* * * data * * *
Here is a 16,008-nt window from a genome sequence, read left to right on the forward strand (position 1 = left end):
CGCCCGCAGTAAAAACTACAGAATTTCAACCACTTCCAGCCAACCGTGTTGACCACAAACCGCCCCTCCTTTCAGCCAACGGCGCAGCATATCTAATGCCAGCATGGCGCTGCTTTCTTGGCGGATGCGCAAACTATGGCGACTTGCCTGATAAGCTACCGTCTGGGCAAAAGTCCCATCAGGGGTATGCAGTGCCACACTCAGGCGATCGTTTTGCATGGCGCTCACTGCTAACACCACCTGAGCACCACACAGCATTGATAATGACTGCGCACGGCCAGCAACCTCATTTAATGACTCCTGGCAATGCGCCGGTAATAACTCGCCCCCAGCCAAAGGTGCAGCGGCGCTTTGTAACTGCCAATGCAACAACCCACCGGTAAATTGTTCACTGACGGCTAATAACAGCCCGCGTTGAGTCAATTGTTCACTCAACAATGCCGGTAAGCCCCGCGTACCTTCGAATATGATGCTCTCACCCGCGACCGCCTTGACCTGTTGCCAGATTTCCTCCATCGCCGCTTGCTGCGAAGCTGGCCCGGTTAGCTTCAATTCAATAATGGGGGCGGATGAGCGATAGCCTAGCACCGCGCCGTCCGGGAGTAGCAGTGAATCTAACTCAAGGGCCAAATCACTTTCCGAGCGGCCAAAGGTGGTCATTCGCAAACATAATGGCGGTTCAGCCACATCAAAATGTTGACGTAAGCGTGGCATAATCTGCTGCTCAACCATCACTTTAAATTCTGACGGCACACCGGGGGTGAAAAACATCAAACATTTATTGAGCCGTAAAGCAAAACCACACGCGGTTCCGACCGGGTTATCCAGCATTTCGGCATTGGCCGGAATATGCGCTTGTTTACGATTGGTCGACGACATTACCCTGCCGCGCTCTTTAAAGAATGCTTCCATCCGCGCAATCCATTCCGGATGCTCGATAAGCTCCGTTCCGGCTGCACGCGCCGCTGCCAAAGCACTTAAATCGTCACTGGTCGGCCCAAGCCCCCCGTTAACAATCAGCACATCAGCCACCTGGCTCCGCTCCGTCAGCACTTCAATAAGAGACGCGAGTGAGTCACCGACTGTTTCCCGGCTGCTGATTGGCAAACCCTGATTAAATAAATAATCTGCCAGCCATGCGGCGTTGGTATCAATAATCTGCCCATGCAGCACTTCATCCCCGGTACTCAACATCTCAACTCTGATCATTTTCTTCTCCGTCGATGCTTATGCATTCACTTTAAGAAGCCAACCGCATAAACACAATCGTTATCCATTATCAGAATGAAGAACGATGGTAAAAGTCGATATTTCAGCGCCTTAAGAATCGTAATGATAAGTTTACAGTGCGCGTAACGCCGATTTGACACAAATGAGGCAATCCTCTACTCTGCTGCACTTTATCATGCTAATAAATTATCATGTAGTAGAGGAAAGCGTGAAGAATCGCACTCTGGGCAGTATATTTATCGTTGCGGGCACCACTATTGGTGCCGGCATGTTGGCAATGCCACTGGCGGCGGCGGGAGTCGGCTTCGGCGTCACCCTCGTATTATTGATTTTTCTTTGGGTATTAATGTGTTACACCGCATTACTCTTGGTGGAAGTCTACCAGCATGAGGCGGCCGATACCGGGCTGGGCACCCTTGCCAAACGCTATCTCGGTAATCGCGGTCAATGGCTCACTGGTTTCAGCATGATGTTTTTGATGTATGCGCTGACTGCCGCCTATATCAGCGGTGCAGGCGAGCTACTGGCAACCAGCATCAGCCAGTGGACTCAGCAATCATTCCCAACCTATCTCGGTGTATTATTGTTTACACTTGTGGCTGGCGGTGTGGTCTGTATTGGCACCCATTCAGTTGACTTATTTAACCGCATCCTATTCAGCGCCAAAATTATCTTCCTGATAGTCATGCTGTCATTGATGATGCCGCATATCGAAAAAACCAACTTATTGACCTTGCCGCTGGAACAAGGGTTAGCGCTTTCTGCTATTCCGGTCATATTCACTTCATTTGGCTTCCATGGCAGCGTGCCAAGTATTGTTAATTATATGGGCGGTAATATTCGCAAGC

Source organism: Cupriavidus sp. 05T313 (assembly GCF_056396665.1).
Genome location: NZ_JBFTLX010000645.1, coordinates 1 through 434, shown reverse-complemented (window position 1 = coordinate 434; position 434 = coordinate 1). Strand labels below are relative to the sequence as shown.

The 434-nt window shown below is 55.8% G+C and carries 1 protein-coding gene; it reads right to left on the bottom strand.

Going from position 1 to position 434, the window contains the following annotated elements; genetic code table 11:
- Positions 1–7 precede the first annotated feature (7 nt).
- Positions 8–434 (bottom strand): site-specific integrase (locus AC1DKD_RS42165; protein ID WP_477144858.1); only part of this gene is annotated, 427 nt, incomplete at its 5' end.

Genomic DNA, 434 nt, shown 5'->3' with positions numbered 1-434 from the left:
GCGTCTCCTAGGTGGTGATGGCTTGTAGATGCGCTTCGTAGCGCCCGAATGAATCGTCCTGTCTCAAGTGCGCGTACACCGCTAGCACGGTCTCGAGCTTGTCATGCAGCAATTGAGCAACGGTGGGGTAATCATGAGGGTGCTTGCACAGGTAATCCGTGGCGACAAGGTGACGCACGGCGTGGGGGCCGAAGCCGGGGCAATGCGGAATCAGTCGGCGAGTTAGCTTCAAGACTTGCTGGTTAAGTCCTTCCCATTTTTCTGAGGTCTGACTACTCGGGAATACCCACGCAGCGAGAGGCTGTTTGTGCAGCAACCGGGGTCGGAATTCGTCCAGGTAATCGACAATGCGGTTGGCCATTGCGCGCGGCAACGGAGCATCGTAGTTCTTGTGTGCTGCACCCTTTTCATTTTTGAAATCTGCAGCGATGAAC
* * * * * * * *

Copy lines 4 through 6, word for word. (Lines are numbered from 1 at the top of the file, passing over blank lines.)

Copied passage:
Genome location: NZ_JBFTLX010000645.1, coordinates 1 through 434, shown reverse-complemented (window position 1 = coordinate 434; position 434 = coordinate 1). Strand labels below are relative to the sequence as shown.

The 434-nt window shown below is 55.8% G+C and carries 1 protein-coding gene; it reads right to left on the bottom strand.

Going from position 1 to position 434, the window contains the following annotated elements; genetic code table 11: